Prince Charles has been waiting to assume the throne nearly his entire life. His 87-year-old mother, Queen Elizabeth II, has no intention of abdicating, but her eldest child is assuming more responsibility as time goes on.
In an exclusive interview, Time magazine's Catherine Mayer writes that the 64-year-old royal has long suffered misperceptions that he is "aloof, spoiled and desperate to become King."
Her main goal is to reveal the "true" Prince Charles, whom she describes as a "passionate philanthropist, magnetic in his personal interactions and deeply committed to making the most of his inherited position." She also strives to expose his hopes and fears for the future.
Mayer was granted unbelievable access to Prince Charles, travelling to his residences in England, Scotland and Wales and interviewing more than 50 of his friends and associates.
"I've had this extraordinary feeling, for years and years, ever since I can remember really, of wanting to heal and make things better," Prince Charles tells Mayer about his royal position and wanting to be a king of people's hearts. "I feel more than anything else it's my duty to worry about everybody and their lives in this country, to try to find a way of improving things if I possibly can."
The title "The Forgotten Prince," probably reflects the recent superstar status of his two sons, Prince William and Prince Harry, his daughter in-law Kate Middleton, and his 3-month-old first grandchild, Prince George, popularizing the monarch to never-before-seen levels. However, Mayer presents Charles as an impressed father and grandfather, declaring that his grandson, who is third in line to the throne, is "what this is all about" and that he is looking out for "everybody else's grandchildren" too.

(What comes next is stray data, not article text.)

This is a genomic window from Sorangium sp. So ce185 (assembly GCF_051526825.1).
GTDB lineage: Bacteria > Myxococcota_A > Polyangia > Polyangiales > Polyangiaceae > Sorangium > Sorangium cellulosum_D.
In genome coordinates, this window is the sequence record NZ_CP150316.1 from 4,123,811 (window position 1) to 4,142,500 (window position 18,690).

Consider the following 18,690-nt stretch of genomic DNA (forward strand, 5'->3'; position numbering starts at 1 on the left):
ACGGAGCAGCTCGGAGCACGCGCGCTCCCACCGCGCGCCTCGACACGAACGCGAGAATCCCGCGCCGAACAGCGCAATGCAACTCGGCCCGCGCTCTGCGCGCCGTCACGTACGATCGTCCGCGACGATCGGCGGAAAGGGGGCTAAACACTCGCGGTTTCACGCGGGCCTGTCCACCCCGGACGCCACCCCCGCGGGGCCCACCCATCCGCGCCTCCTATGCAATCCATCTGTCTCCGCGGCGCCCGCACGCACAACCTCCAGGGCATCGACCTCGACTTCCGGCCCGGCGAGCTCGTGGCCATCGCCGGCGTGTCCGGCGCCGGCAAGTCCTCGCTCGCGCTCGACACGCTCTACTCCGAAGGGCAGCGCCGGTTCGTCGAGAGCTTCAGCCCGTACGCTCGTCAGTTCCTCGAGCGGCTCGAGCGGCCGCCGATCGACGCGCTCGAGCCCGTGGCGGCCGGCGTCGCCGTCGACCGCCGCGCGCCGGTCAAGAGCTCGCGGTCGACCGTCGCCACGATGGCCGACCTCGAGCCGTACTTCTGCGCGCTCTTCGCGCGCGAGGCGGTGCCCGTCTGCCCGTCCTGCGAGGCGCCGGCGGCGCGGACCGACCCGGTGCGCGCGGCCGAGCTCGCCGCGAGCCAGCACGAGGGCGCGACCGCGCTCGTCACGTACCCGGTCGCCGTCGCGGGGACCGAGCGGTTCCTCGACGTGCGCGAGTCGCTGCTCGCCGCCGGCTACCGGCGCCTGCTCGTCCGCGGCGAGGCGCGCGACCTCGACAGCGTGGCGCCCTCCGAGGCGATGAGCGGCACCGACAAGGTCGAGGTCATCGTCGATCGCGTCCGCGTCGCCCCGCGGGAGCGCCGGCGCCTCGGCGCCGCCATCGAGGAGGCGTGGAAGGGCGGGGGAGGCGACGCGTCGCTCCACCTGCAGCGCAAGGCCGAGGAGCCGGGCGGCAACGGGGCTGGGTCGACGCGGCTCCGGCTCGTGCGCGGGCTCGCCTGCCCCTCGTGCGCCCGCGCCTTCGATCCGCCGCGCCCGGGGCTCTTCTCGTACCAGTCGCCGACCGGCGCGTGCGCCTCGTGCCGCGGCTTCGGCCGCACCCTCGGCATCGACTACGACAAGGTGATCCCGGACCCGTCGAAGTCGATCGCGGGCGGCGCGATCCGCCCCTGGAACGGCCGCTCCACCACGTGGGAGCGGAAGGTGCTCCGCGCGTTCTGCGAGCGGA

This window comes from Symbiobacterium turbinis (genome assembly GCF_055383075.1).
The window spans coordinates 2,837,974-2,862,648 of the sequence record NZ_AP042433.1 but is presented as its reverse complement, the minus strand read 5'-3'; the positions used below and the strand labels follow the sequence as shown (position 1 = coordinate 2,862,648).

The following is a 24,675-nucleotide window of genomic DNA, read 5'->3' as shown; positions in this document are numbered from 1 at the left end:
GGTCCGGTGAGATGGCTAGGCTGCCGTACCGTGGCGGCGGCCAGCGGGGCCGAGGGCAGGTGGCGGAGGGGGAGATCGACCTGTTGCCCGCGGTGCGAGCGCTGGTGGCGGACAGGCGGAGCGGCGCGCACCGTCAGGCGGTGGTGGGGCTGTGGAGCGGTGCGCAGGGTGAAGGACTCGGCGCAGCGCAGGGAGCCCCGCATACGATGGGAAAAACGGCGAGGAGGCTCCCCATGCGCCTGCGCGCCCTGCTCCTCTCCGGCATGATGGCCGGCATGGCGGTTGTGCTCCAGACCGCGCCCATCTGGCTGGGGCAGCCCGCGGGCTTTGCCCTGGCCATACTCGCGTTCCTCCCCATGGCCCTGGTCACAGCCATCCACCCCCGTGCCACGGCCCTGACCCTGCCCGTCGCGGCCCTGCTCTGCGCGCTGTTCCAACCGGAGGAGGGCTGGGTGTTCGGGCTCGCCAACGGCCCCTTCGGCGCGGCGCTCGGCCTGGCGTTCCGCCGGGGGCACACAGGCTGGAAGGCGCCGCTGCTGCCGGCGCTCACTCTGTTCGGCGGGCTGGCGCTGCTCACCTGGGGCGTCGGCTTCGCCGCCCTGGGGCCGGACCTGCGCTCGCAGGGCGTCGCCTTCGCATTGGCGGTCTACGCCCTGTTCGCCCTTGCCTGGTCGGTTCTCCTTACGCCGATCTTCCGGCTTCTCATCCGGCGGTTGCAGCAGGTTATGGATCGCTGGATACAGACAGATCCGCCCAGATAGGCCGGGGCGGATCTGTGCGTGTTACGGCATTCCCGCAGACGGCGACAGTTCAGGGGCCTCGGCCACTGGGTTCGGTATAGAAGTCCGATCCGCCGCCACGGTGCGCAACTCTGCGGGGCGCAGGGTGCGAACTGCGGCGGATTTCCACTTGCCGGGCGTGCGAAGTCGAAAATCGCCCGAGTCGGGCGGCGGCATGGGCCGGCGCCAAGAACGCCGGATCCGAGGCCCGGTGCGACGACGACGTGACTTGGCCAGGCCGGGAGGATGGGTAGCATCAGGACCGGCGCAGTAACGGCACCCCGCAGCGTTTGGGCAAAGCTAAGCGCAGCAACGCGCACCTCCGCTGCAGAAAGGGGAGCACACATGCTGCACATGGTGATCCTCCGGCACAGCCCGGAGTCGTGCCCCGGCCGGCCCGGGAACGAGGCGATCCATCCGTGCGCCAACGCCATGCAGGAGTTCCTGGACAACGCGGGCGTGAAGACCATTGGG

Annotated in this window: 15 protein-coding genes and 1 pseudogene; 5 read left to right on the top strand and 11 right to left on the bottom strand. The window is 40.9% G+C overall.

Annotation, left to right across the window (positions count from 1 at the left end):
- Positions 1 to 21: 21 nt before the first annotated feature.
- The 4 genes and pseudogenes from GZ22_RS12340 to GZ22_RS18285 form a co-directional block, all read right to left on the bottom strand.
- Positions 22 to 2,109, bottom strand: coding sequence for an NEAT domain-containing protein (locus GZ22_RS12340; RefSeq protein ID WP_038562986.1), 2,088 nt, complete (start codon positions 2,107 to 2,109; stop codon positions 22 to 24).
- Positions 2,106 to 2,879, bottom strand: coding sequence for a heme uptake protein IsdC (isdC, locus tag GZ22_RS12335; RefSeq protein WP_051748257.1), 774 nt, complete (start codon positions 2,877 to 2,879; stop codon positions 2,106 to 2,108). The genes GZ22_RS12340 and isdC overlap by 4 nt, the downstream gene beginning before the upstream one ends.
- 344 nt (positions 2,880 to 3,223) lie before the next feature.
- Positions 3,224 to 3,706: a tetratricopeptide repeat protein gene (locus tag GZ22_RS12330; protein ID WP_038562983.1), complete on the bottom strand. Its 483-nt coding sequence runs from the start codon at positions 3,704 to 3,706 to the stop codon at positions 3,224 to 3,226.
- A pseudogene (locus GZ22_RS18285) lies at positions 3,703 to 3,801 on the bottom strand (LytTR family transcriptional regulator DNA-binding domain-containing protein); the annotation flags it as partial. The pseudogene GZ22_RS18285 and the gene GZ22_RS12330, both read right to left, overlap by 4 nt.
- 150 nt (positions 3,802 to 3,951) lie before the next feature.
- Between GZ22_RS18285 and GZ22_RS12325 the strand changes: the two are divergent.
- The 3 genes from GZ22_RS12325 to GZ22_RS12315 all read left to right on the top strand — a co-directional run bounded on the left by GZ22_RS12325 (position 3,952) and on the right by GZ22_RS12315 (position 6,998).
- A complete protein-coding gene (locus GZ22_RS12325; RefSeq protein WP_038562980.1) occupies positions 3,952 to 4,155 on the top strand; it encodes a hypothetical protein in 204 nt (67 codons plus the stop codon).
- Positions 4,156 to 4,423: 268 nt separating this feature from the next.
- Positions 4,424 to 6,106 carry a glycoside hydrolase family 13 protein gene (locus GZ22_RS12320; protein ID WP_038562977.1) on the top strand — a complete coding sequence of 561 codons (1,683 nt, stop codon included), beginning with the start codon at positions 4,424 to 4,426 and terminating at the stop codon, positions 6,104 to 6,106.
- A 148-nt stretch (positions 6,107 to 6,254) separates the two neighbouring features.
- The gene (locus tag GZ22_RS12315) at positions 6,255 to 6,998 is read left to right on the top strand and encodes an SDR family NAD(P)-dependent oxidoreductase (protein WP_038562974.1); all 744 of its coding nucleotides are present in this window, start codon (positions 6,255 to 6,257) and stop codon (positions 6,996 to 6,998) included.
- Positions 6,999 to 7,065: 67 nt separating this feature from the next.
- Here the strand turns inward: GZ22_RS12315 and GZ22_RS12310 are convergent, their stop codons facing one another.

Prince Charles is also very dedicated to his charity, the Prince's Trust, which helps the British develop their careers and businesses.
"A few people are lucky enough to know exactly what they want to do," he explains. "But there's a hell of a lot of others who don't really know and may not be obviously academic, who suffer from low self-esteem."
And still, despite the misperceptions about Prince Charles, Mayer exposes his humorous side.
Actress Emma Thompson claims that dancing with her old friend is "better than sex."
Mayer also touches on the late Princess Diana, explaining that she was "already a queen of people's hearts," but the negative persona of Prince Charles "predated the failure of his marriage" and that he was "waiting peevishly for his mother to die so he can finally become King."
This image could not be further from the truth, Mayer explains, saying he accepts his additional duties "joylessly."
"He prefers not to focus on his accession, which, after all, means losing his mother," she writes. "And far from itching to assume the crown, he is already feeling its weight and worrying about its impact on the job he has long been doing."
Prince Charles has found happiness with Camilla Parker Bowles (also known as the Duchess of Cornwall), who he describes as his "wonderful wife," a far cry from the claims that the couple are living "separate lives" by the Daily Mail in 2011.
And the gossip swirling for years that the crown will skip Prince Charles' head?
"If you chuck away too many things," he says, "you end up discovering there was value in them."